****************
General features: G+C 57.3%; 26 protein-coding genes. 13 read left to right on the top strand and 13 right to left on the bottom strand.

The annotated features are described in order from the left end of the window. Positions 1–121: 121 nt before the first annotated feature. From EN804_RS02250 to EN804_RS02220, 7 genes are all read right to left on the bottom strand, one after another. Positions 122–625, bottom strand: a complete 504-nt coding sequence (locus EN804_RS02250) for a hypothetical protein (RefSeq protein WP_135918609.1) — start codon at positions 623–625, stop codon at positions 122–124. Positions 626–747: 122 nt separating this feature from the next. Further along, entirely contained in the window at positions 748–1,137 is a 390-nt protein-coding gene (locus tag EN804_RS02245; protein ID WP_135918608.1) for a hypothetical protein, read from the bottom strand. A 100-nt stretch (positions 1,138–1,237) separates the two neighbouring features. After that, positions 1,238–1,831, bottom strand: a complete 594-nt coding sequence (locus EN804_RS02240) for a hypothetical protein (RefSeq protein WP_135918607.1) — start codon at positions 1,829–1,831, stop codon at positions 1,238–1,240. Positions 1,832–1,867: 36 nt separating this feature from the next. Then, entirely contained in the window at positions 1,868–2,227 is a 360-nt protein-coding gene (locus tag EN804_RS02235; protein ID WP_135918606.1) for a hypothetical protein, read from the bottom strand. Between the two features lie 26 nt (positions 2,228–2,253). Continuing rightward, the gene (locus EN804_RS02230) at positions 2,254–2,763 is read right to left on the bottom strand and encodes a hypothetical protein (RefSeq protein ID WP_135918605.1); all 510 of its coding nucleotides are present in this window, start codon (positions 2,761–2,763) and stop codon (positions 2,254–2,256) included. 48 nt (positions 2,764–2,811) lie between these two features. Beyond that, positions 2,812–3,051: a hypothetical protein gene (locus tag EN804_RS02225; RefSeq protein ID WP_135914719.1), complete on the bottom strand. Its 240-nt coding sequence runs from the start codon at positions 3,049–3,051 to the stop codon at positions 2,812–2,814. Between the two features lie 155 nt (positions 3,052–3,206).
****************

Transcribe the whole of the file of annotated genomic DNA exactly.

General features: G+C 57.3%; 26 protein-coding genes. 13 read left to right on the top strand and 13 right to left on the bottom strand.

The annotated features are described in order from the left end of the window. Positions 1–121: 121 nt before the first annotated feature. From EN804_RS02250 to EN804_RS02220, 7 genes are all read right to left on the bottom strand, one after another. Positions 122–625, bottom strand: a complete 504-nt coding sequence (locus EN804_RS02250) for a hypothetical protein (RefSeq protein WP_135918609.1) — start codon at positions 623–625, stop codon at positions 122–124. Positions 626–747: 122 nt separating this feature from the next. Further along, entirely contained in the window at positions 748–1,137 is a 390-nt protein-coding gene (locus tag EN804_RS02245; protein ID WP_135918608.1) for a hypothetical protein, read from the bottom strand. A 100-nt stretch (positions 1,138–1,237) separates the two neighbouring features. After that, positions 1,238–1,831, bottom strand: a complete 594-nt coding sequence (locus EN804_RS02240) for a hypothetical protein (RefSeq protein WP_135918607.1) — start codon at positions 1,829–1,831, stop codon at positions 1,238–1,240. Positions 1,832–1,867: 36 nt separating this feature from the next. Then, entirely contained in the window at positions 1,868–2,227 is a 360-nt protein-coding gene (locus tag EN804_RS02235; protein ID WP_135918606.1) for a hypothetical protein, read from the bottom strand. Between the two features lie 26 nt (positions 2,228–2,253). Continuing rightward, the gene (locus EN804_RS02230) at positions 2,254–2,763 is read right to left on the bottom strand and encodes a hypothetical protein (RefSeq protein ID WP_135918605.1); all 510 of its coding nucleotides are present in this window, start codon (positions 2,761–2,763) and stop codon (positions 2,254–2,256) included. 48 nt (positions 2,764–2,811) lie between these two features. Beyond that, positions 2,812–3,051: a hypothetical protein gene (locus tag EN804_RS02225; RefSeq protein ID WP_135914719.1), complete on the bottom strand. Its 240-nt coding sequence runs from the start codon at positions 3,049–3,051 to the stop codon at positions 2,812–2,814. Between the two features lie 155 nt (positions 3,052–3,206).